IT challenges for utility companies are diverse and getting increasingly complex with the growing demand for energy, the implementation of the smart grid and two-way communication, the introduction of new energy sources that are spread out and the need to comply with security requirements. These are only a few of the issues that burden utilities’ communication needs and requirements.
We can summarize the four main “pain points” as follows:
As telecommunication is not their main business and, therefore, not their main competency and point of strength, many companies are not clear on which path to take. Even though many understand that the future probably lies with the implementation/migration to packet-based transport networks, they are not sure how they will be able to provide a solution for the unique needs and key concerns of this industry. It is challenging to implement packet transport networks without hiring IP experts and investing heavily in retraining the operations team. This can create unwanted expenses and sometimes also organizational structure challenges and changes that are not always welcome.
One of the key pain points is how to protect the data and comply with security requirements. Cyber security, that is, protecting the grid and the mission-critical data over private networks, and even more importantly over the public network, is a major priority, if not THE priority for these utilities.
• SDH/SONET resiliency:
One of the key benchmarks that SDH/SONET networks have (and which lead it to become a mandatory requirement for any transport solution) is known as “less than 50msec switchover protection.” It is expected that any network should be able to provide this same level of protection. When choosing between IP/MPLS and MPLS-TP, only MPLS-TP can provide sub-50msec protection.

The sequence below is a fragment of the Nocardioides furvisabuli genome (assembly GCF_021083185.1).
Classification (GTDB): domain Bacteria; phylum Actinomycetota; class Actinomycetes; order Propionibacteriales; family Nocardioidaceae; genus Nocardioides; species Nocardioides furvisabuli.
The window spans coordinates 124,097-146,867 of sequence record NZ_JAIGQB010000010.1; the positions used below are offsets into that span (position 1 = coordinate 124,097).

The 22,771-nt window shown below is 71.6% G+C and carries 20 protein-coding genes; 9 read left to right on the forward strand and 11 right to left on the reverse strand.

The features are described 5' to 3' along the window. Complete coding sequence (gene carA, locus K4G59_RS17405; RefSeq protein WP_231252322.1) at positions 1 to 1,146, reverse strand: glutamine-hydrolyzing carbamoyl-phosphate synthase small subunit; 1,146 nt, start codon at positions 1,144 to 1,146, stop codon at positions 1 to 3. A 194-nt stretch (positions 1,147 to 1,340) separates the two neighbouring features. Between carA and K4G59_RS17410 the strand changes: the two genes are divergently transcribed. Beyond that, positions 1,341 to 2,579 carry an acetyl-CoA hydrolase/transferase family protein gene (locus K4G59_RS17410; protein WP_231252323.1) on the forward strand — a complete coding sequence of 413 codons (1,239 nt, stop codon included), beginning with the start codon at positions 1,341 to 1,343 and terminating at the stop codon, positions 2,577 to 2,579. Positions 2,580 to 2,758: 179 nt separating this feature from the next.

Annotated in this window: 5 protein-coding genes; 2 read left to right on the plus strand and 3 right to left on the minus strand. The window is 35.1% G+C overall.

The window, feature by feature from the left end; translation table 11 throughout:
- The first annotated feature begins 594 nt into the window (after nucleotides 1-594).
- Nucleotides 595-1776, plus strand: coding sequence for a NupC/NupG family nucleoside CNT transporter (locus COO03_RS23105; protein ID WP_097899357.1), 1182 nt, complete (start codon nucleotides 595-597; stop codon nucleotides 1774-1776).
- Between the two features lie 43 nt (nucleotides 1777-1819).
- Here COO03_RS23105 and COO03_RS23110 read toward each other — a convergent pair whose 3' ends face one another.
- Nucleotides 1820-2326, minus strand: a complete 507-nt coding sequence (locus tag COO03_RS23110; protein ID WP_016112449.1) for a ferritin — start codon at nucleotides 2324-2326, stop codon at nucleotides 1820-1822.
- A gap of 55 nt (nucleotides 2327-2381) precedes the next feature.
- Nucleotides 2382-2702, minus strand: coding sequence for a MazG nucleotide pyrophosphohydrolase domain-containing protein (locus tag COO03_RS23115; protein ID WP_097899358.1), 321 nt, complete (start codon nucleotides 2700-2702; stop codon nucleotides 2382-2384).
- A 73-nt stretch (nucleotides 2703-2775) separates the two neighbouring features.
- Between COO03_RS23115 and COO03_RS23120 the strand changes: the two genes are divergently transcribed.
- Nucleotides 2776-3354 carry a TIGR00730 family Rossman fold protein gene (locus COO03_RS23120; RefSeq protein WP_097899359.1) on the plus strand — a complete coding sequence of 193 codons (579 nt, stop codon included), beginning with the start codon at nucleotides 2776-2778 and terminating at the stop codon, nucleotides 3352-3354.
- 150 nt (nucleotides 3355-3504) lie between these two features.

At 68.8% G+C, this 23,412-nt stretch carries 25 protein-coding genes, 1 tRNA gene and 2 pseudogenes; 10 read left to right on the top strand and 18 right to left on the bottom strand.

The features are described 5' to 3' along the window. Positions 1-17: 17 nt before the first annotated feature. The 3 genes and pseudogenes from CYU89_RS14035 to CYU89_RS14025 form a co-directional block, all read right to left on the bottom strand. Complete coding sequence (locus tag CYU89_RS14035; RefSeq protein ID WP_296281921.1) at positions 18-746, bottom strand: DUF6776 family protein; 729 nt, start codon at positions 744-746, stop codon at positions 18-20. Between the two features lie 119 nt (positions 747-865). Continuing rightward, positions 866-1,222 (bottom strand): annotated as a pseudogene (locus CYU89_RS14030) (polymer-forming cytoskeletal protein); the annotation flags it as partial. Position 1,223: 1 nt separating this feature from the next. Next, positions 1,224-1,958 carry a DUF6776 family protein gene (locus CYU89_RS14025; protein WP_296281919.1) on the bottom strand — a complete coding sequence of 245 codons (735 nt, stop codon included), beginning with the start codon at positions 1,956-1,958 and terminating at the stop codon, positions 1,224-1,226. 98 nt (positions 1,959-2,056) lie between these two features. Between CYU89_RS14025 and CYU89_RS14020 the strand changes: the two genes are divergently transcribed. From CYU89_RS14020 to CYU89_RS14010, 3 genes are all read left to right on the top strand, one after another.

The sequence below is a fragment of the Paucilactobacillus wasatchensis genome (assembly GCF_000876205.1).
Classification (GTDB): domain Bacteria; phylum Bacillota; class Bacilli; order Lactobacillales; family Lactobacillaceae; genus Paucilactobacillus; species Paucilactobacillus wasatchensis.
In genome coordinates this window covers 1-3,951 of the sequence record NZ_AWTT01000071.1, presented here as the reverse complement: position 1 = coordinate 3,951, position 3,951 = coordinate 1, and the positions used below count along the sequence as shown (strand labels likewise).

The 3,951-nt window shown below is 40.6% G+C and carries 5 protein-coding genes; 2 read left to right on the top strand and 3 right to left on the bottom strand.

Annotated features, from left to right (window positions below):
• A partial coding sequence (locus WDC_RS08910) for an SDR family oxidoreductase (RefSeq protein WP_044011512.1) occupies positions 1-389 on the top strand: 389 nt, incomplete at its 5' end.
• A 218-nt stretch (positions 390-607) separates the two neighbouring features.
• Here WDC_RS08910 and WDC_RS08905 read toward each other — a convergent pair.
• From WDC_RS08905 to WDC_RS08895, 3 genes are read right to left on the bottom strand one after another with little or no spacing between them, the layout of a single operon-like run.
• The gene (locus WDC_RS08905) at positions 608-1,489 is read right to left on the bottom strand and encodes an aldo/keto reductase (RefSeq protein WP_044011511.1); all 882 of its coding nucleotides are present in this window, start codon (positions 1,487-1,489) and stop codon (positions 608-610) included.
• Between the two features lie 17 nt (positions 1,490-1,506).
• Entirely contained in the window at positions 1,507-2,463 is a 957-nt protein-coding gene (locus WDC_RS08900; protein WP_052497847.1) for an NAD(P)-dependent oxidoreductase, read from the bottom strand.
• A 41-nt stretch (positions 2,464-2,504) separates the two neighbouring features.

As the smart grid is being deployed, the question of how to pay for it is on everyone’s mind. Additional infrastructure, training expenses, new regulatory models – all these issues can add on capex and opex.
MPLS-TP: the solution
I would like to suggest that an MPLS-TP transport network can effectively address all four “S” issues – simplicity, security, “SDH/SONET-like” resiliency and savings in capex and opex.
MPLS-TP brings simplicity
As MPLS-TP is built with the same layer principles as an SDH/SONET network, provisioning services is very much the same. The path is built in a similar static way to the path built over a SDH/SONET network. This allows utilities to improve time to market, as there is no learning curve.
MPLS-TP enhances security
Using a non-routable static network such as Frame Relay, PDH, SDH/SONET and MPLS-TP enhances security. This complies with standards and requirements enforced by organizations such as the North America Electric Reliability Corporation (NERC) for Critical Infrastructure Protection (CIP) requirements for cyber security. The logical or physical static tunnel is preconfigured when the path is built. MPLS-TP routing is based on the label and not on the destination address, so the end-to-end path is predetermined and, therefore, no changes can be made to the path based on destination address. This results in a more secure transport network since it is less susceptible to unauthorized changes.
MPLS-TP enables SDH/SONET-like resiliency
The protection mechanisms of MPLS ensure reliability similar to SDH/SONET, as an alternative path can be predetermined within a known recovery time. Combining this with QoS-class base for differentiating mission-critical traffic can create “SDH/SONET-like” protection effectively.
MPLS-TP provides savings in capex and opex
MPLS-TP as a packet transport network is low-cost L2 transport and, therefore, provides an opportunity to reduce the capex and opex associated with SDH/SONET or L3 networks. Also, it requires less IP expertise, and the operation teams can adapt more quickly to changes.
When choosing a CPE with internal switch and serial interfaces, we eliminate the need for external devices such as switch/routers and legacy multiplexers. By doing this, we save on unit costs, space and management.